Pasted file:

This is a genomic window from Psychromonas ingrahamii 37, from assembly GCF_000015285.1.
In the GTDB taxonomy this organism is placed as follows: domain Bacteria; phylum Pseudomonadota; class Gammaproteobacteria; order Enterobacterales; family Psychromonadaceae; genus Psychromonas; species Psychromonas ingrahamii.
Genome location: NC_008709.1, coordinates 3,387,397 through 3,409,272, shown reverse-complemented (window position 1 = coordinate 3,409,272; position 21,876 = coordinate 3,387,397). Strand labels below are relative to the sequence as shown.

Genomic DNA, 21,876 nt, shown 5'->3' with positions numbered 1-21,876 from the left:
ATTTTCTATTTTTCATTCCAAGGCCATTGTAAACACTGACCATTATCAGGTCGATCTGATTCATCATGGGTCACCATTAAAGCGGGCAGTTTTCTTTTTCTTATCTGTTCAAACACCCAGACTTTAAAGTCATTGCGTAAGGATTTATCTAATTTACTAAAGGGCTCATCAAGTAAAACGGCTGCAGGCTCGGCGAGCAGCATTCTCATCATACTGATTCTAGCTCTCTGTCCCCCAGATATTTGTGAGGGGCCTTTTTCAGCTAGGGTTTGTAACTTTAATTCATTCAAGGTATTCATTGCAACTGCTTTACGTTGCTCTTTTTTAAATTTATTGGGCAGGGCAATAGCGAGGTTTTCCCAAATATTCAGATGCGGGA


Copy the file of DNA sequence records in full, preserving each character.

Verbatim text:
This is a genomic window from Psychromonas ingrahamii 37, from assembly GCF_000015285.1.
In the GTDB taxonomy this organism is placed as follows: domain Bacteria; phylum Pseudomonadota; class Gammaproteobacteria; order Enterobacterales; family Psychromonadaceae; genus Psychromonas; species Psychromonas ingrahamii.
Genome location: NC_008709.1, coordinates 3,387,397 through 3,409,272, shown reverse-complemented (window position 1 = coordinate 3,409,272; position 21,876 = coordinate 3,387,397). Strand labels below are relative to the sequence as shown.

Genomic DNA, 21,876 nt, shown 5'->3' with positions numbered 1-21,876 from the left:
ATTTTCTATTTTTCATTCCAAGGCCATTGTAAACACTGACCATTATCAGGTCGATCTGATTCATCATGGGTCACCATTAAAGCGGGCAGTTTTCTTTTTCTTATCTGTTCAAACACCCAGACTTTAAAGTCATTGCGTAAGGATTTATCTAATTTACTAAAGGGCTCATCAAGTAAAACGGCTGCAGGCTCGGCGAGCAGCATTCTCATCATACTGATTCTAGCTCTCTGTCCCCCAGATATTTGTGAGGGGCCTTTTTCAGCTAGGGTTTGTAACTTTAATTCATTCAAGGTATTCATTGCAACTGCTTTACGTTGCTCTTTTTTAAATTTATTGGGCAGGGCAATAGCGAGGTTTTCCCAAATATTCAGATGCGGGA